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Donald Trump has reversed course on several campaign pledges including suggesting he will reconsider his view on withdrawing from the Paris climate accord, and has shown less confidence in the usefulness of waterboarding and other forms of torture after a frenetic 24-hour blizzard of activity.

In an interview with The New York Times — that was scheduled, cancelled and then reinstated after a dispute — Mr Trump toned down some extreme campaign promises and left some supporters dismayed after dropping his vow to jail Hillary Clinton. Here is the interview in 12 tweets.

Columnist Tom Friedman offers this verdict on the encounter: “Bottom line: The campaign is over, but the struggle for Donald Trump’s soul has just begun. Trump clearly learns by talking to people, not reading. Because so few thought he would win, many of those who gathered around him and had his ear were extreme characters.” Now, however, he is exposing himself to a much wider net of people. “And he stressed repeatedly that he wants to succeed: ‘I am doing this to do a good job.’”

Mr Trump has indicated, however, that he is unlikely to disentangle himself from his business empire as fully as he previously suggested, raising questions about potential conflicts of interest while president. (FT, NYT, WSJ)

In the news

Not so social network Facebook chief executive Mark Zuckerberg has cultivated relationships with Chinese leaders and made an effort to learn Mandarin. Now, the company has quietly created a censorship tool to get back into China. But a re-entry may not happen for years, if at all, given licensing restrictions and other regulations. (NYT, Bloomberg)

Colombia to sign revised peace accord Colombia’s government is planning to sign a new peace deal with Farc rebels on Thursday after the public rejected a previous deal in October. The revised proposal will not be put to a popular vote but will instead be submitted to the country’s Congress for approval, where the government has a sizeable majority. President Juan Manuel Santos said the new accord “possibly won’t satisfy everybody, but that’s what happens in peace accords”. (Newsweek, BBC)

DeGeneres wins Freedom medal Comedian Ellen DeGeneres was praised by Barack Obama for her influence on the gay rights movement as she received the Presidential Medal of Freedom, the US’s highest civilian honour. Mr Obama said it was easy to forget the risk Ellen DeGeneres took to come out as gay in 1997. Her bravery helped “push our country in the direction of justice”, he said. (BBC)

Sony worker revolt spotlights China exit hazards Workers at a Sony plant in Guangzhou are staging a major strike In response to the electronics giant’s sale of the facility, drawing attention to the challenges Japanese corporations face not just in doing business but also in pulling out of operations in China. (NAR)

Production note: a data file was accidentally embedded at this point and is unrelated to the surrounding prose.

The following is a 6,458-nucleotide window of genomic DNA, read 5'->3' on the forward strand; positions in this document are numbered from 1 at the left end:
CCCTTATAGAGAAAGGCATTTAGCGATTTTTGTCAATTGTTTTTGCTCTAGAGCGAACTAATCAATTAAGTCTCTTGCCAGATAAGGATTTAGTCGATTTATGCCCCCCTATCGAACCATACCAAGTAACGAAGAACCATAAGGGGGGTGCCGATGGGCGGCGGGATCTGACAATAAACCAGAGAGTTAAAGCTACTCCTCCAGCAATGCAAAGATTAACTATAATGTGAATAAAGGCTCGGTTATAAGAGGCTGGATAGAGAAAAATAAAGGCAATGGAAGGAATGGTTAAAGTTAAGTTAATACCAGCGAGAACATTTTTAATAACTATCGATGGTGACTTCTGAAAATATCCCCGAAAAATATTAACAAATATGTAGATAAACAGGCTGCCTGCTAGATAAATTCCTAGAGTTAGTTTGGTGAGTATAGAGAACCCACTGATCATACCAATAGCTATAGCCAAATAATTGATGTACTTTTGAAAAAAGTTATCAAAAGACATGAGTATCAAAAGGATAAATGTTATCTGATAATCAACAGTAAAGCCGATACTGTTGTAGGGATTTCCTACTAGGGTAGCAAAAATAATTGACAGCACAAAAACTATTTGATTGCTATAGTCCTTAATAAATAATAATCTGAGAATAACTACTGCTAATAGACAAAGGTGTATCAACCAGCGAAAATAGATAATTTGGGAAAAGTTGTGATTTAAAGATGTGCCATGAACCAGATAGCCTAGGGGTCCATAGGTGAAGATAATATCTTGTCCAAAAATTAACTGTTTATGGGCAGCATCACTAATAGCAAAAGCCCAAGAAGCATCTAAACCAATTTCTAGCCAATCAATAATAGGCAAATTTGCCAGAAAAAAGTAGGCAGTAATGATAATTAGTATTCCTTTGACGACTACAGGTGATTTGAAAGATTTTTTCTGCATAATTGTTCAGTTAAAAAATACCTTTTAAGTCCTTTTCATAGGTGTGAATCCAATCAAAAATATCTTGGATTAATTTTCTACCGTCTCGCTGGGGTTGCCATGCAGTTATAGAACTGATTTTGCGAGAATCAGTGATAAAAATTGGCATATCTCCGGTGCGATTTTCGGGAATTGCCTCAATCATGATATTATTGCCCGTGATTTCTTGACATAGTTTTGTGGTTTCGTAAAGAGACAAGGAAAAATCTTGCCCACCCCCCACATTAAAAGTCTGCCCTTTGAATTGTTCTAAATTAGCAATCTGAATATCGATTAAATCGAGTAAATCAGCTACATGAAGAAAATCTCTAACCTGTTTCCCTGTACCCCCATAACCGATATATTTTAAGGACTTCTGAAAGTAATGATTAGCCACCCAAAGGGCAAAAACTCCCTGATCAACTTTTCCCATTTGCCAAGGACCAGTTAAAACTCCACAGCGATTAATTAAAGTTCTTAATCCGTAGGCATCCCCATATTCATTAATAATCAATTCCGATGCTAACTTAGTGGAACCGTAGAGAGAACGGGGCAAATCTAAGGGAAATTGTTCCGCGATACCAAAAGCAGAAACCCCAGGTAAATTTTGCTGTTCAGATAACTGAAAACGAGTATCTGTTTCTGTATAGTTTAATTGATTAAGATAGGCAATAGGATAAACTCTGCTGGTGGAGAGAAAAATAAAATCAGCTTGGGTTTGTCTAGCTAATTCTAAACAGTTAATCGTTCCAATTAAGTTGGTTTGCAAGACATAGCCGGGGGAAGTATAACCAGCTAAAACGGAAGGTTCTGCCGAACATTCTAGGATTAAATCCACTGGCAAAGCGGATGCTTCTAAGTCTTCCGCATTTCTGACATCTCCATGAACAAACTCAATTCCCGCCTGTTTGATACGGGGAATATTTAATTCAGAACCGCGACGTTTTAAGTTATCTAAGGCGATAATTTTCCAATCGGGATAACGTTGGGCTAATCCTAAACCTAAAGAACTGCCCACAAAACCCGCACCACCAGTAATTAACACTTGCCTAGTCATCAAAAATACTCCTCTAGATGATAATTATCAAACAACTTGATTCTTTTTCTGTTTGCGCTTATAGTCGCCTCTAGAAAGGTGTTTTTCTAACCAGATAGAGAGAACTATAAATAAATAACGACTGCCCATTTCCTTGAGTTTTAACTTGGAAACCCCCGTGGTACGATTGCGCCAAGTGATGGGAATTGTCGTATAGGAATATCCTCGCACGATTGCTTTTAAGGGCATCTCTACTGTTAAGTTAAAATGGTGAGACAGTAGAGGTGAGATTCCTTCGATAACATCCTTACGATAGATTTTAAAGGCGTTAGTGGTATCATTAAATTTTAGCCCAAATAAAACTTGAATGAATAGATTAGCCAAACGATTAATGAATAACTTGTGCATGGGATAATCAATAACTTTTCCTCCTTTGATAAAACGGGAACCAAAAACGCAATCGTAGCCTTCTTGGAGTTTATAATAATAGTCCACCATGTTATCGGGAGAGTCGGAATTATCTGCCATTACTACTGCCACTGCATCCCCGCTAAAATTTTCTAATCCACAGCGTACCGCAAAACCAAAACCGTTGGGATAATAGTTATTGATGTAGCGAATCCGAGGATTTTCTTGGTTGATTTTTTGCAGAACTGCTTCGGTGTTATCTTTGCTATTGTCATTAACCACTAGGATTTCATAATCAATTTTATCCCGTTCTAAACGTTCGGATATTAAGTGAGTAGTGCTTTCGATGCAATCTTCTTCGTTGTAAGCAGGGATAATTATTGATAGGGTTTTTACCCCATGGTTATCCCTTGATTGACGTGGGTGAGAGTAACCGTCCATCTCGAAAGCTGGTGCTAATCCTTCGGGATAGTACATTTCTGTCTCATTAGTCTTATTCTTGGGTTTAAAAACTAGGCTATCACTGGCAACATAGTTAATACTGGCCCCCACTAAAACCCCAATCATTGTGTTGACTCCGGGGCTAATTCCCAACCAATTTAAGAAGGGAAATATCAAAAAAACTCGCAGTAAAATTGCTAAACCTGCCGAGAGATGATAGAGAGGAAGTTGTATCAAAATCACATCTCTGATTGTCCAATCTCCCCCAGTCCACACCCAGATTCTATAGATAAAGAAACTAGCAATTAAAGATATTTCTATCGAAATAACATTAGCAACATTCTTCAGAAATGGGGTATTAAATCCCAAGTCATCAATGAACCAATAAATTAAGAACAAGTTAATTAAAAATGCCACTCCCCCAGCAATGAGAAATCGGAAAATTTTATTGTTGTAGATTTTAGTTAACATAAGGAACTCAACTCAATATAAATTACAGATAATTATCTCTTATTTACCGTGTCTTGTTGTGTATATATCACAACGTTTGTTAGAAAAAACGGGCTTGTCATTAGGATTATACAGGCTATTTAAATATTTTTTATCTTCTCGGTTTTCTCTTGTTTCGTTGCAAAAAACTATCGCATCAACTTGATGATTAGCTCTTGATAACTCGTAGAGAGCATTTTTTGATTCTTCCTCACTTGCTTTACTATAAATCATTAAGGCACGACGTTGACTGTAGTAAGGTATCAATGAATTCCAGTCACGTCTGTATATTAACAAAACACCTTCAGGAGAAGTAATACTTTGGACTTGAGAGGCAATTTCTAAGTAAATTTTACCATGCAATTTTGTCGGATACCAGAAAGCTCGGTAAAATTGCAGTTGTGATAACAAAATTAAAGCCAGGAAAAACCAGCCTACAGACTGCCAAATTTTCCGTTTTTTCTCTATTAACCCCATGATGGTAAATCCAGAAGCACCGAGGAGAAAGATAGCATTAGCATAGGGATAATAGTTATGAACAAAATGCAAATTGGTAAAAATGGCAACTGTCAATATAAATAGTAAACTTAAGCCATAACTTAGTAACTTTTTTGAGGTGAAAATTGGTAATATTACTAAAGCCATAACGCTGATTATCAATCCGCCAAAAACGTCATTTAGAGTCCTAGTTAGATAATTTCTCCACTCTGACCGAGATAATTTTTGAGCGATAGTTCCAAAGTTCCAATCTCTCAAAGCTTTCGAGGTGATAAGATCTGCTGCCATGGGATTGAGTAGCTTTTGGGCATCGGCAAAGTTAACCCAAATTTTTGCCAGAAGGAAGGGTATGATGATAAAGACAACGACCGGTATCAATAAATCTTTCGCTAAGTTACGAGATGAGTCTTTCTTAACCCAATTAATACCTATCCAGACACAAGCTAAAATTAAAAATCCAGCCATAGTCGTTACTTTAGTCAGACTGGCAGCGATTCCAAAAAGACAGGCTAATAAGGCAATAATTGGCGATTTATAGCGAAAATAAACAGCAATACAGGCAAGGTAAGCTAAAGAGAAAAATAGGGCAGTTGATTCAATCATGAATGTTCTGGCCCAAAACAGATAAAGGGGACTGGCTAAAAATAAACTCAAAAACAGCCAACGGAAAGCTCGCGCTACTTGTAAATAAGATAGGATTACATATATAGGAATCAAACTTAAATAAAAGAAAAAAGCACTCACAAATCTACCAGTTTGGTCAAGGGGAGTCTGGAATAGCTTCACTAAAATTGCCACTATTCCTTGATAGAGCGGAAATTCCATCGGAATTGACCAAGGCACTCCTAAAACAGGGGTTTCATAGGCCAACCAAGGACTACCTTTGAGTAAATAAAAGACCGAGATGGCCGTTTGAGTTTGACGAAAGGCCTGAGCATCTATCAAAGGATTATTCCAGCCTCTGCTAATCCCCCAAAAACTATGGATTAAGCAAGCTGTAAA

Polar scare Scientists are struggling to understand why a burst of “scary” warming at the North Pole has pushed Arctic temperatures nearly 20C higher than normal for this time of year. (FT)

It’s a big day for

Philip Hammond The UK chancellor’s first “Budget” will be handed down on Wednesday, in which Mr Hammond will grapple with what he calls “eye-watering” debt levels and push back the goal to run a fiscal surplus into the early 2020s. One certainty is that Britain’s landlords will suffer a blow as Mr Hammond announces a ban on letting agents charging fees to tenants. Here are the FT’s other predictions as well as a wishlist from the business community. (FT)

The Fed The US Federal Reserve will release minutes from its latest policy meeting. The central bank’s latest statement hinted it was getting closer to lifting short-term interest rates again. The minutes will give signals as to how soon the committee wants to see a move. (FT)

Keep up with the important business, economic and political stories in the coming days with the FT’s WeekAhead.

Food for thought

The reality of world trade Could China rescue the globalisation of trade after its rejection under US president-elect Donald Trump? And are Mr Trump’s intentions fixed or negotiable? The FT’s Martin Wolf has the answers. (FT)

A tough pledge There is evidence that US manufacturing has a bright future thanks to increasing automation. It just does not look like a future that will include millions of new manufacturing jobs — jobs Donald Trump vowed he would bring back to the US. (FT)

China banks risk ‘Lehman moment’ Chinese banks are increasingly reliant on funding sources that western peers used before the financial crisis, leading investors and analysts to warn that China’s financial system could be vulnerable to a Lehman Brothers-style collapse. Their use of volatile wholesale borrowing to fund balance sheets has particularly worried analysts, who warn that banks could be left without the stability of a broad retail deposit base and unable to raise cash when most needed. (FT)

Nice guys finish first We have all heard romantic advice such as “nice guys finish last” or “treat em’ mean, keep em’ keen”. It turns out we are drawn to those who do good deeds. (Scientific American)

Haters emboldened by Trump win US hate incidents appear to be on the rise, with a surge just after the election, according to the Southern Poverty Law Center, which began tracking the post-election hate incidents. Nearly one in 10 of the reported incidents invoked Donald Trump’s name or his policies, such as the wall along the border with Mexico the president-elect says he plans to build. Almost 40 per cent of all incidents occurred in schools or universities. (FT)

Video of the day

What’s the TPP and why does it matter? The TPP trade pact was agreed by 12 countries in February and covers 40 per cent of the global economy. But Donald Trump has said he will abandon it, leaving its other members looking at the alternatives. (FT)

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